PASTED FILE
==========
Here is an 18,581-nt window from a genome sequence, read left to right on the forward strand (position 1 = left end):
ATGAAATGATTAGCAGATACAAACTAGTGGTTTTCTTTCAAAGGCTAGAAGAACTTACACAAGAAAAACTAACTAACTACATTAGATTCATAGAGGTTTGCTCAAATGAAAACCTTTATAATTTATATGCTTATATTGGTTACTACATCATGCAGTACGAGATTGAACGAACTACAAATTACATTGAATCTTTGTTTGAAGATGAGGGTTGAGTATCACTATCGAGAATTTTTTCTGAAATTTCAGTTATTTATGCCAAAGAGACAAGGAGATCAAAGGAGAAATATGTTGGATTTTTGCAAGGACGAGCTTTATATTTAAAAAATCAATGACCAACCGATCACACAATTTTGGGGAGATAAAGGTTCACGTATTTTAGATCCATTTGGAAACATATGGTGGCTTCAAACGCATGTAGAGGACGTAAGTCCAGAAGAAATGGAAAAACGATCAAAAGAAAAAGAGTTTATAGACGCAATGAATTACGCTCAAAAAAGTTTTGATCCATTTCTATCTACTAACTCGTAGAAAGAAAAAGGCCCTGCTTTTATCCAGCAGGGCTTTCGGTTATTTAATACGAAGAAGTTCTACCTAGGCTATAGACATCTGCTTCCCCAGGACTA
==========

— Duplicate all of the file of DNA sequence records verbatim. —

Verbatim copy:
Here is an 18,581-nt window from a genome sequence, read left to right on the forward strand (position 1 = left end):
ATGAAATGATTAGCAGATACAAACTAGTGGTTTTCTTTCAAAGGCTAGAAGAACTTACACAAGAAAAACTAACTAACTACATTAGATTCATAGAGGTTTGCTCAAATGAAAACCTTTATAATTTATATGCTTATATTGGTTACTACATCATGCAGTACGAGATTGAACGAACTACAAATTACATTGAATCTTTGTTTGAAGATGAGGGTTGAGTATCACTATCGAGAATTTTTTCTGAAATTTCAGTTATTTATGCCAAAGAGACAAGGAGATCAAAGGAGAAATATGTTGGATTTTTGCAAGGACGAGCTTTATATTTAAAAAATCAATGACCAACCGATCACACAATTTTGGGGAGATAAAGGTTCACGTATTTTAGATCCATTTGGAAACATATGGTGGCTTCAAACGCATGTAGAGGACGTAAGTCCAGAAGAAATGGAAAAACGATCAAAAGAAAAAGAGTTTATAGACGCAATGAATTACGCTCAAAAAAGTTTTGATCCATTTCTATCTACTAACTCGTAGAAAGAAAAAGGCCCTGCTTTTATCCAGCAGGGCTTTCGGTTATTTAATACGAAGAAGTTCTACCTAGGCTATAGACATCTGCTTCCCCAGGACTA